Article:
Abstract
A transparent polarisation sensitive phase pattern makes a polarisation dependent transformation of quantum state of photons without absorbing them. Such an invisible pattern can be imaged with quantum entangled photons by making joint quantum measurements on photons. This paper shows a long path experiment to quantum image a transparent polarisation sensitive phase pattern with hyperentangled photon pairs involving momentum and polarisation degrees of freedom. In the imaging configuration, a single photon interacts with the pattern while the other photon, which has never interacted with the pattern, is measured jointly in a chosen polarisation basis and in a quantum superposition basis of its position which is equivalent to measure its momentum. Individual photons of each hyperentangled pair cannot provide a complete image information. The image is constructed by measuring the polarisation state and position of the interacting photon corresponding to a measurement outcome of the noninteracting photon. This paper presents a detailed concept, theory and free space long path experiments on quantum imaging of polarisation sensitive phase patterns.
Introduction
A transparent polarisation sensitive phase pattern introduces a positiondependent change in the phase of transmitted light depending on the polarisation of incident light. A classical image of such a pattern can be obtained by measuring the positionwise polarisation shift of the transmitted classical electromagnetic field in the image plane by a method known as polarisation contrast imaging^{1,2,3,4,5,6,7}. However, an image formed by a single photon exposure of the pattern in each execution of the experiment is defined as a quantum image. In this way, one can gain the quantum mechanical advantage over the classical imaging. One such advantage is the quantum secure transfer of images. Furthermore, by incorporating quantum entangled photons, one can utilise properties of quantum entanglement and quantum measurements to construct an image of the pattern. Where a single photon of an entangled pair of photons interacts with the pattern. However, in contrast to the classical polarisation contrast imaging, complete information of the pattern is shared nonlocally by both photons as a consequence of quantum entanglement, even if they are separated by a large distance when a photon interacted with the pattern. Here, one cannot obtain complete pattern information just by measuring a single photon. Therefore, a joint measurement becomes necessary and a quantum image of the pattern can be constructed by correlating the measurement outcomes. Because of quantum entanglement, quantum images can be transferred to another location securely and directly.
This paper presents the first free space long path experiment of quantum imaging of a transparent polarisation sensitive phase pattern with hyperentangled photons. Where a hyperentangled state is a product of quantum entangled states involving different degrees of freedom^{8,9}. In the experiment, the hyperentangled state consists of a product of polarisation entanglement^{10} and momentum entanglement of two photons^{11,12,13,14,15,16}. Where the momentum entanglement corresponds to Einstein–Podolsky–Rosen type of quantum entangled state originating from a finite region. Each photon of a hyperentangled biphoton state carries information of polarisation and momentum of the other photon but an individual photon has no welldefined position, momentum and polarisation.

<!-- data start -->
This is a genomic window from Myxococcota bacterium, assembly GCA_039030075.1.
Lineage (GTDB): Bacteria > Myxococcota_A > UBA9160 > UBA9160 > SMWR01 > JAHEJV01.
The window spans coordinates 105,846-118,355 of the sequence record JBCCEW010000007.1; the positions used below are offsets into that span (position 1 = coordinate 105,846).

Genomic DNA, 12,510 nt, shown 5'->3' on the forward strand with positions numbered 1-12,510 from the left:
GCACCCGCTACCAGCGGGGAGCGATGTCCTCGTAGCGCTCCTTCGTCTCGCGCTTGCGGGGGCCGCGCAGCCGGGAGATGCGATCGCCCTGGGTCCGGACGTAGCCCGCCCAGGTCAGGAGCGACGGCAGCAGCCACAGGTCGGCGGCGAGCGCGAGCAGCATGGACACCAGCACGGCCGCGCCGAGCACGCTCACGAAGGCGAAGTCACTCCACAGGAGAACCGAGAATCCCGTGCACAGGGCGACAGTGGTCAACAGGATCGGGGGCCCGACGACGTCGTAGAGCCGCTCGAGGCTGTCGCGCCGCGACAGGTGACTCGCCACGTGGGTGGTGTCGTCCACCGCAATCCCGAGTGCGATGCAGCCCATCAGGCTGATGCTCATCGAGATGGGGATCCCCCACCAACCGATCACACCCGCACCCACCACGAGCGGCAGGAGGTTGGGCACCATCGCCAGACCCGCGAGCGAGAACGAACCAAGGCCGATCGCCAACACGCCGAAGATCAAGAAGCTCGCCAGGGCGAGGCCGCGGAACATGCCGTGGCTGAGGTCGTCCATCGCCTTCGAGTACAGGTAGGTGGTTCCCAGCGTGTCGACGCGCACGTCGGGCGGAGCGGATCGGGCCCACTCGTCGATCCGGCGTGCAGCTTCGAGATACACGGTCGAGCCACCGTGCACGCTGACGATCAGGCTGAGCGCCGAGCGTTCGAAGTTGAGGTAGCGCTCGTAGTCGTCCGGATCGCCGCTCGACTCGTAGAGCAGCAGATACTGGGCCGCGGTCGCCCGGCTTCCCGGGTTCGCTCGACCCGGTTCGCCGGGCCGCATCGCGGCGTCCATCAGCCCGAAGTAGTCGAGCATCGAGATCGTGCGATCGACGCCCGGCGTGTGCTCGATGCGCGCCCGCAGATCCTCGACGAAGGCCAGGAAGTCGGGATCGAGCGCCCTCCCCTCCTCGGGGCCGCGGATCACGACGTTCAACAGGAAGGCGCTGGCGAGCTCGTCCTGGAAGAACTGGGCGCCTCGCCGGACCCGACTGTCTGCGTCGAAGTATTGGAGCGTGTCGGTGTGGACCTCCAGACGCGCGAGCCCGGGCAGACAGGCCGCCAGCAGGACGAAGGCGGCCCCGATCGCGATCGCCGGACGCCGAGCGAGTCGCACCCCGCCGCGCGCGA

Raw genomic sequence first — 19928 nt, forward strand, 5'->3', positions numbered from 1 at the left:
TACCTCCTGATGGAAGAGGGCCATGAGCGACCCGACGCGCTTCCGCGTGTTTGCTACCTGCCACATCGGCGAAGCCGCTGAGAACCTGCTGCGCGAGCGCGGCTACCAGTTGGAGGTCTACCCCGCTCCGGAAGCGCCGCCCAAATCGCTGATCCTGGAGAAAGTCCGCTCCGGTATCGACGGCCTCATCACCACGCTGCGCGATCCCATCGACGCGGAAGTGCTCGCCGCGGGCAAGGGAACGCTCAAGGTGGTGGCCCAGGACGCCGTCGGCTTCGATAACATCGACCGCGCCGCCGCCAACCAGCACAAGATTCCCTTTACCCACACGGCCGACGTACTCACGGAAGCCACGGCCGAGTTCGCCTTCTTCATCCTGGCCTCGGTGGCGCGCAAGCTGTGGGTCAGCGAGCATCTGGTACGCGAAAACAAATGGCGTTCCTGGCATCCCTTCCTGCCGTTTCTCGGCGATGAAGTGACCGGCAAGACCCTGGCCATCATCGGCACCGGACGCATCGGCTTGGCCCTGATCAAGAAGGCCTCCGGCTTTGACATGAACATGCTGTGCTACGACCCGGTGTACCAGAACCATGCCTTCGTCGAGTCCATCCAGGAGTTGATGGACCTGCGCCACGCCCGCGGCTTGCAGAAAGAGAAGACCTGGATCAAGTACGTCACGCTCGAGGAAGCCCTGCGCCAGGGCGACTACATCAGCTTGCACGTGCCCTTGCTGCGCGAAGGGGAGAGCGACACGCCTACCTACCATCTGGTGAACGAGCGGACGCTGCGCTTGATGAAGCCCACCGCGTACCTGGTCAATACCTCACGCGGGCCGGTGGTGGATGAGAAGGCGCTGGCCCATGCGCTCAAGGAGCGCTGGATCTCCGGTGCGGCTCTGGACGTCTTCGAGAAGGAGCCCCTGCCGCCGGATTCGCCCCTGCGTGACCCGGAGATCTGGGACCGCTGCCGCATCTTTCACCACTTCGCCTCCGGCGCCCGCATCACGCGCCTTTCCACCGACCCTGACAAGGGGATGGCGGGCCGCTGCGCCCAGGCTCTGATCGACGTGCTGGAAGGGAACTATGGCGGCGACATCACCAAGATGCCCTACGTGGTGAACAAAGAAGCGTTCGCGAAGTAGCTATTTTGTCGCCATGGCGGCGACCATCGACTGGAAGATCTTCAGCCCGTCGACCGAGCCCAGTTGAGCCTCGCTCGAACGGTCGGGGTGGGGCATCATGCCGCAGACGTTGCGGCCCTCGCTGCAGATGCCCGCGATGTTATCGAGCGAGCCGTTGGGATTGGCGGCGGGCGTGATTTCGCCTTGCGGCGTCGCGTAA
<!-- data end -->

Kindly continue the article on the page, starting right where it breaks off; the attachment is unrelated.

A nonbirefringent transparent phase object can be classically imaged with wellknown phasecontrast imaging methods where the phase information is converted to intensity^{17,18,19}. In the context of the development of imaging experiments, a phasecontrast imaging method is applied for a nondestructive detection of a Bose–Einstein condensate^{20,21}. Twophoton coincidence quantum imaging of absorptive objects has been studied theoretically and experimentally with spatially correlated photons from a perspective of foundations of quantum mechanics^{22,23,24,25,26,27,28,29,30,31}. Quantum imaging of an absorptive object has been realised experimentally without detecting a photon interacting with the object^{32,33}. Bell’s inequality violation experiments are performed with images^{34,35}. Twoatom ghost imaging of an absorptive pattern for atoms has been experimentally realised with metastable helium atoms^{36,37}. A polarisationsensitive metasurface is imaged in the near field with polarisation entangled photons^{38}.
In this paper, experiments involve a multidimensional entanglement in the form of a hyperentangled state, to quantum image a transparent polarisation sensitive phase pattern in free space, where the pattern is positioned at a distance 16.91 m from a coincidence imaging camera. However, this particular experiment is not aiming to close loopholes. In the experiment, polarisation as well as momentum degrees of freedom of the hyper entangled photons are utilised for quantum imaging.
Hyperentangled photons